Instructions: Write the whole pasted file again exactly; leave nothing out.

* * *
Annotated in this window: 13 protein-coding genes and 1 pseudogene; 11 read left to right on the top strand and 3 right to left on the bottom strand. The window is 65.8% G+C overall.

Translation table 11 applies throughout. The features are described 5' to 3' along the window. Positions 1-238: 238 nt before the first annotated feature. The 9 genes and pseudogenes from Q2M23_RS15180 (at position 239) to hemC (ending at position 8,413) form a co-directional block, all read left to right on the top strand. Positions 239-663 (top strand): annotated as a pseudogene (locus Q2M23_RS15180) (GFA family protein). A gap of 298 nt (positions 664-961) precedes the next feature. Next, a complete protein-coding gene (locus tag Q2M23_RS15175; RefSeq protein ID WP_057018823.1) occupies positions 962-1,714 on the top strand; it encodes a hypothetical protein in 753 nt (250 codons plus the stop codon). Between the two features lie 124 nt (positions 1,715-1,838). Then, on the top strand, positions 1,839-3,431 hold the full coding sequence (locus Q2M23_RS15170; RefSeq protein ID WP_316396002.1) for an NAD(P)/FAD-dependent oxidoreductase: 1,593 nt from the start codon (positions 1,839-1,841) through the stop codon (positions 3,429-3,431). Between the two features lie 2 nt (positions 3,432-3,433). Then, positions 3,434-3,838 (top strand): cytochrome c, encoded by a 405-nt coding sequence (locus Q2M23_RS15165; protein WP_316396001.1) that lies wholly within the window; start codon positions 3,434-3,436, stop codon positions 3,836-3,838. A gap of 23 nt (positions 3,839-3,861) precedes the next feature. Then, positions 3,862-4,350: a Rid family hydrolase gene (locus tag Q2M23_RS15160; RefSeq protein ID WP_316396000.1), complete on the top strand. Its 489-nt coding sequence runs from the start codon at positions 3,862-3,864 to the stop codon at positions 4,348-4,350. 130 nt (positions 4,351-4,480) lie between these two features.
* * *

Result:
Annotated in this window: 13 protein-coding genes and 1 pseudogene; 11 read left to right on the top strand and 3 right to left on the bottom strand. The window is 65.8% G+C overall.

Translation table 11 applies throughout. The features are described 5' to 3' along the window. Positions 1-238: 238 nt before the first annotated feature. The 9 genes and pseudogenes from Q2M23_RS15180 (at position 239) to hemC (ending at position 8,413) form a co-directional block, all read left to right on the top strand. Positions 239-663 (top strand): annotated as a pseudogene (locus Q2M23_RS15180) (GFA family protein). A gap of 298 nt (positions 664-961) precedes the next feature. Next, a complete protein-coding gene (locus tag Q2M23_RS15175; RefSeq protein ID WP_057018823.1) occupies positions 962-1,714 on the top strand; it encodes a hypothetical protein in 753 nt (250 codons plus the stop codon). Between the two features lie 124 nt (positions 1,715-1,838). Then, on the top strand, positions 1,839-3,431 hold the full coding sequence (locus Q2M23_RS15170; RefSeq protein ID WP_316396002.1) for an NAD(P)/FAD-dependent oxidoreductase: 1,593 nt from the start codon (positions 1,839-1,841) through the stop codon (positions 3,429-3,431). Between the two features lie 2 nt (positions 3,432-3,433). Then, positions 3,434-3,838 (top strand): cytochrome c, encoded by a 405-nt coding sequence (locus Q2M23_RS15165; protein WP_316396001.1) that lies wholly within the window; start codon positions 3,434-3,436, stop codon positions 3,836-3,838. A gap of 23 nt (positions 3,839-3,861) precedes the next feature. Then, positions 3,862-4,350: a Rid family hydrolase gene (locus tag Q2M23_RS15160; RefSeq protein ID WP_316396000.1), complete on the top strand. Its 489-nt coding sequence runs from the start codon at positions 3,862-3,864 to the stop codon at positions 4,348-4,350. 130 nt (positions 4,351-4,480) lie between these two features.